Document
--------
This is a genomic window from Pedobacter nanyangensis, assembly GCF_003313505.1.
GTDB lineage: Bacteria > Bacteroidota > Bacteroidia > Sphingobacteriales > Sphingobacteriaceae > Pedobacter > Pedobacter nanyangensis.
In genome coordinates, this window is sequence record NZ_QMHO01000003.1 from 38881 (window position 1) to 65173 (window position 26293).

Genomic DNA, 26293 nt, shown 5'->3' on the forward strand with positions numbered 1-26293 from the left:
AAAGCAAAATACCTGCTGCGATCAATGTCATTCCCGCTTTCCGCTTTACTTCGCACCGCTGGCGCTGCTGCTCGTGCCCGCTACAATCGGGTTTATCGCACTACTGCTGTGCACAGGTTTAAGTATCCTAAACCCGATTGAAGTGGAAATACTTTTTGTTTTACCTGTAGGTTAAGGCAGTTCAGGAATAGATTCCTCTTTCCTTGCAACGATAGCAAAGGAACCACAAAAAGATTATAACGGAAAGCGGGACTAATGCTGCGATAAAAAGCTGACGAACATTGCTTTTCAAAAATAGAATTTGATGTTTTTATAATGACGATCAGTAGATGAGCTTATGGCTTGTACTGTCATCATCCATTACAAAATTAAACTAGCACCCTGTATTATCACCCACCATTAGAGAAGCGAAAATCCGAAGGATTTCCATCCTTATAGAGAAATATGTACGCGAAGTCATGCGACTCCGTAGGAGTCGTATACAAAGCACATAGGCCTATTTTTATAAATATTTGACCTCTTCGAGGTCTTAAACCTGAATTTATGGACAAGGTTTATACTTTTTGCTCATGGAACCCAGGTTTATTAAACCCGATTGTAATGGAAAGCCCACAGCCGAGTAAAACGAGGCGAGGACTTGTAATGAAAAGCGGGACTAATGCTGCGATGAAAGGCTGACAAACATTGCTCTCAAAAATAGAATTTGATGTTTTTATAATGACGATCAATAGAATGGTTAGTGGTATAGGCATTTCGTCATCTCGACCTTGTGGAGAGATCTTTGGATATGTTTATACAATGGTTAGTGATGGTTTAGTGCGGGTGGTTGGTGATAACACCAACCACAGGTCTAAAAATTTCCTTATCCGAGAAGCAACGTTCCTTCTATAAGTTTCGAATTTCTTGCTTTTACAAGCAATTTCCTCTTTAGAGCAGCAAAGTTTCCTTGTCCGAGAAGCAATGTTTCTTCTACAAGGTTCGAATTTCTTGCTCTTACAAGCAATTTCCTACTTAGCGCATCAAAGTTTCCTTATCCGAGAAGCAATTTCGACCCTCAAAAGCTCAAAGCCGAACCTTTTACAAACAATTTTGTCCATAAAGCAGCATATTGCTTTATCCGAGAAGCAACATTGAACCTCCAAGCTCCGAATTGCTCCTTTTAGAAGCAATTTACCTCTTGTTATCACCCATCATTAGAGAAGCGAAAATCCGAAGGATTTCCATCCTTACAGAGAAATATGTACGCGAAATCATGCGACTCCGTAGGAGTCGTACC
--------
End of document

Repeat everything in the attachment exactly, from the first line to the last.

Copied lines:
This is a genomic window from Pedobacter nanyangensis, assembly GCF_003313505.1.
GTDB lineage: Bacteria > Bacteroidota > Bacteroidia > Sphingobacteriales > Sphingobacteriaceae > Pedobacter > Pedobacter nanyangensis.
In genome coordinates, this window is sequence record NZ_QMHO01000003.1 from 38881 (window position 1) to 65173 (window position 26293).

Genomic DNA, 26293 nt, shown 5'->3' on the forward strand with positions numbered 1-26293 from the left:
AAAGCAAAATACCTGCTGCGATCAATGTCATTCCCGCTTTCCGCTTTACTTCGCACCGCTGGCGCTGCTGCTCGTGCCCGCTACAATCGGGTTTATCGCACTACTGCTGTGCACAGGTTTAAGTATCCTAAACCCGATTGAAGTGGAAATACTTTTTGTTTTACCTGTAGGTTAAGGCAGTTCAGGAATAGATTCCTCTTTCCTTGCAACGATAGCAAAGGAACCACAAAAAGATTATAACGGAAAGCGGGACTAATGCTGCGATAAAAAGCTGACGAACATTGCTTTTCAAAAATAGAATTTGATGTTTTTATAATGACGATCAGTAGATGAGCTTATGGCTTGTACTGTCATCATCCATTACAAAATTAAACTAGCACCCTGTATTATCACCCACCATTAGAGAAGCGAAAATCCGAAGGATTTCCATCCTTATAGAGAAATATGTACGCGAAGTCATGCGACTCCGTAGGAGTCGTATACAAAGCACATAGGCCTATTTTTATAAATATTTGACCTCTTCGAGGTCTTAAACCTGAATTTATGGACAAGGTTTATACTTTTTGCTCATGGAACCCAGGTTTATTAAACCCGATTGTAATGGAAAGCCCACAGCCGAGTAAAACGAGGCGAGGACTTGTAATGAAAAGCGGGACTAATGCTGCGATGAAAGGCTGACAAACATTGCTCTCAAAAATAGAATTTGATGTTTTTATAATGACGATCAATAGAATGGTTAGTGGTATAGGCATTTCGTCATCTCGACCTTGTGGAGAGATCTTTGGATATGTTTATACAATGGTTAGTGATGGTTTAGTGCGGGTGGTTGGTGATAACACCAACCACAGGTCTAAAAATTTCCTTATCCGAGAAGCAACGTTCCTTCTATAAGTTTCGAATTTCTTGCTTTTACAAGCAATTTCCTCTTTAGAGCAGCAAAGTTTCCTTGTCCGAGAAGCAATGTTTCTTCTACAAGGTTCGAATTTCTTGCTCTTACAAGCAATTTCCTACTTAGCGCATCAAAGTTTCCTTATCCGAGAAGCAATTTCGACCCTCAAAAGCTCAAAGCCGAACCTTTTACAAACAATTTTGTCCATAAAGCAGCATATTGCTTTATCCGAGAAGCAACATTGAACCTCCAAGCTCCGAATTGCTCCTTTTAGAAGCAATTTACCTCTTGTTATCACCCATCATTAGAGAAGCGAAAATCCGAAGGATTTCCATCCTTACAGAGAAATATGTACGCGAAATCATGCGACTCCGTAGGAGTCGTACC